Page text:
Today TWU Virgin cabin crew members will apply for a Protected Action Ballot, with workers set to vote on strike action over poverty pay, job insecurity and unsafe conditions.
It follows Virgin Australia cancelling a meeting in which it had committed to respond to workers’ claims for a living wage and safe conditions with an updated agreement offer.
Fatigue has been a crippling issue for Virgin cabin crew, as well as pilots and ground crew. A poor rostering system, unrealistic turnaround times, and high staff turnover have led to crew missing breaks, while successive pay freezes and cuts have caused many to seek second or third jobs to pay the bills.
Cabin crew are responsible for passenger safety, including locking and arming doors, customer welfare and relaying important safety information. Fatigue can impair crew’s ability to respond to emergencies on the aircraft or in serious medical situations.
Three weeks ago, Virgin ground crew applied for a Protected Action Ballot which has now been approved by the Fair Work Commission. Virgin failed in an application to have strike notification times extended from three days to seven days.
Virgin’s approach to bargaining has frustrated ground crew, cabin crew and pilots over broken commitments from owners Bain Capital that sacrifices made to see the airline through covid and administration would be repaid.
TWU National Secretary Michael Kaine said:
“Virgin workers above and below the wing have remained loyal, worked hard to rebuild the airline and seen it back into profit. Owners Bain Capital have not held up their end of the bargain to correct rock-bottom pay, improve work-life balance, and fix unsafe rostering.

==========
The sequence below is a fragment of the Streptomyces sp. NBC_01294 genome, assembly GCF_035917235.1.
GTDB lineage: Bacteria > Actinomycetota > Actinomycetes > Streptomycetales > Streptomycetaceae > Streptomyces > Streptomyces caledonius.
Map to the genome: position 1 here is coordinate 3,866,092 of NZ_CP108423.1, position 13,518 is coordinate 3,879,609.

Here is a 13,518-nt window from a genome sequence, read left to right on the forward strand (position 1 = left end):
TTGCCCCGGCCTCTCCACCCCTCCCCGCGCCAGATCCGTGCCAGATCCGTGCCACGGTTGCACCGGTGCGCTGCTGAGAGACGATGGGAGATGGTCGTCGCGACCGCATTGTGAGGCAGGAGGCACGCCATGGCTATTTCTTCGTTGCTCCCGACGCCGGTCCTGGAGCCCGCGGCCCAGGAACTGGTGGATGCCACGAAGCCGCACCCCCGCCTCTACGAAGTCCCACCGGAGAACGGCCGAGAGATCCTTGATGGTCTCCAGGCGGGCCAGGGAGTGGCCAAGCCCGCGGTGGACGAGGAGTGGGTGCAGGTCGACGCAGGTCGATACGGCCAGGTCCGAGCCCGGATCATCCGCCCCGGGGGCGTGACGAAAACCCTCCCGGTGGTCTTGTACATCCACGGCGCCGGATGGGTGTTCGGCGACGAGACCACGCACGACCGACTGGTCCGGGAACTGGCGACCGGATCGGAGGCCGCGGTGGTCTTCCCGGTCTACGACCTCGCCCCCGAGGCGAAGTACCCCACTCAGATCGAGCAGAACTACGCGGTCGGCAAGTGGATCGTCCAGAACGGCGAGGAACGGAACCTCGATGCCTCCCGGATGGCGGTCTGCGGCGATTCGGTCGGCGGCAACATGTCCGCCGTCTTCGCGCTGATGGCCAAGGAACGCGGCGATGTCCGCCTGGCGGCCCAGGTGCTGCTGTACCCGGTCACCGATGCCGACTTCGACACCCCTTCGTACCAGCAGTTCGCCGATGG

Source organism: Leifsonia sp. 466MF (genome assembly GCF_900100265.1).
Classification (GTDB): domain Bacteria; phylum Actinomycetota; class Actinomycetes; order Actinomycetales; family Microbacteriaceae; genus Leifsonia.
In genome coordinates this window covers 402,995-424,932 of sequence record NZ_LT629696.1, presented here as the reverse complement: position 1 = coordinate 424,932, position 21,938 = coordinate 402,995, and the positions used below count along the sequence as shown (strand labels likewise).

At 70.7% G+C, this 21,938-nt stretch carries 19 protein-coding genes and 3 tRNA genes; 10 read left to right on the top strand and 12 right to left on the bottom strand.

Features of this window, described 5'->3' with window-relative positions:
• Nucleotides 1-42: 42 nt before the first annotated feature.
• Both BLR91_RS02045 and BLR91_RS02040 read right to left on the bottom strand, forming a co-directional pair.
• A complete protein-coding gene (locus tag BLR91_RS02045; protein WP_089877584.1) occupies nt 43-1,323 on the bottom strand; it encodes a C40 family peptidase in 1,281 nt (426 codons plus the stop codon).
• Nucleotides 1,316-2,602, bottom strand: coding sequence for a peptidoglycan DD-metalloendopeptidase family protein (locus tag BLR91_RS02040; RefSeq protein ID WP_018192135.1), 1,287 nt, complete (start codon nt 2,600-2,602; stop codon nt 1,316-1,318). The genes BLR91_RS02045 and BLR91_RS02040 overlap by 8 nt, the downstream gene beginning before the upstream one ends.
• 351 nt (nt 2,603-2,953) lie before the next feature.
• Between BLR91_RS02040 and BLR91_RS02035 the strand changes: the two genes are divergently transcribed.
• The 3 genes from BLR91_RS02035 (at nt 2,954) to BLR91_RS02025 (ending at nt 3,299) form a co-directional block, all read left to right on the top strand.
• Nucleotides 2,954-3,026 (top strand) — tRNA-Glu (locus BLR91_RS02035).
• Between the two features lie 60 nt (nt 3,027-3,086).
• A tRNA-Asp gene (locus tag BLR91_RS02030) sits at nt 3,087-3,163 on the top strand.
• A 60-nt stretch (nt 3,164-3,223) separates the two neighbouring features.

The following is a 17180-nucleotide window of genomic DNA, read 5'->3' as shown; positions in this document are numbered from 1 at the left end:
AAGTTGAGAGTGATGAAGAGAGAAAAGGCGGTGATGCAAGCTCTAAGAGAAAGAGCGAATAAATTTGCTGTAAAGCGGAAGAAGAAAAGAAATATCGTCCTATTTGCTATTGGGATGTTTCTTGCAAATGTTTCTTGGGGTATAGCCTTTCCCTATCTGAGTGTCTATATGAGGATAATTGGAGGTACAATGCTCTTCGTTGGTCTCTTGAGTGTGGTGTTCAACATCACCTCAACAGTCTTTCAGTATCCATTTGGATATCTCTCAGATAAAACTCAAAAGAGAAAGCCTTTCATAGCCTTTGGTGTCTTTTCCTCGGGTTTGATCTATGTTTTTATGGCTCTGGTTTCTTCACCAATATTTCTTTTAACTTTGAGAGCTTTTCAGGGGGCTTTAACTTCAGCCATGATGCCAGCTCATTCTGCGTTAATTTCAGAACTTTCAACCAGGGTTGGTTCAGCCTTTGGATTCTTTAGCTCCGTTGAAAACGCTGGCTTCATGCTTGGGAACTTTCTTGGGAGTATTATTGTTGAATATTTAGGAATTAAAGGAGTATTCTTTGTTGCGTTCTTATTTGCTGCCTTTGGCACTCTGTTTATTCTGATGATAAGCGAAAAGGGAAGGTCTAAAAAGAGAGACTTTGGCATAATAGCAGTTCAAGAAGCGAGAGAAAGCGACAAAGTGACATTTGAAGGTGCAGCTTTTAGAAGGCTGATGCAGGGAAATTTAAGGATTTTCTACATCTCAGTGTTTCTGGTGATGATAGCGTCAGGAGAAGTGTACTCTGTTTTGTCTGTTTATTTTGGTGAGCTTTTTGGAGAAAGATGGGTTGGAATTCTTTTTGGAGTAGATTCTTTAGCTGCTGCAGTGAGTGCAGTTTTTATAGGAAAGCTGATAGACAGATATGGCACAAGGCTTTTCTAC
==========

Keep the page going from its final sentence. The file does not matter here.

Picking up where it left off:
“Pay and conditions are inextricably linked to aviation workers’ ability to ensure the safety of passengers and crew. Protected industrial action is always a last resort, but our members know there are no second chances at 30,000 feet.
“Our cabin crew, ground crew and pilot members have all reported fears of mistakes being made due to their unsustainable working conditions, made worse by high turnover, fatigue-related absenteeism, and juggling second or third jobs. Workers are utterly exhausted, with several cabin crew members reporting near-misses on their drive home from long shifts. We need to see a considerable shift in Virgin’s bargaining approach to ensure a fair, sustainable enterprise agreement offer and avoid last resort strikes.”
TWU members above and below the wing recently served a five-point claim on Virgin owners Bain Capital to future-proof the airline, by committing to:
- Respect for workers
Address cultural issues that have led to high turnover, absenteeism and disputation
- Good, secure jobs
All ground, cabin crew and pilots to be directly employed in sustainable jobs
- Ongoing investment
Invest in technology, fleet and workers to maintain and grow safe, fair standards
- Employee share scheme
Annual $1,000 employee share scheme in conjunction with IPO
- Industry reform
Support the campaign for a Safe and Secure Skies Commission to rebalance aviation
Rebuilding aviation requires returning good, secure jobs which have been decimated over the last few years. The TWU is calling for a Safe and Secure Skies Commission to set appropriate standards and rebalance the industry.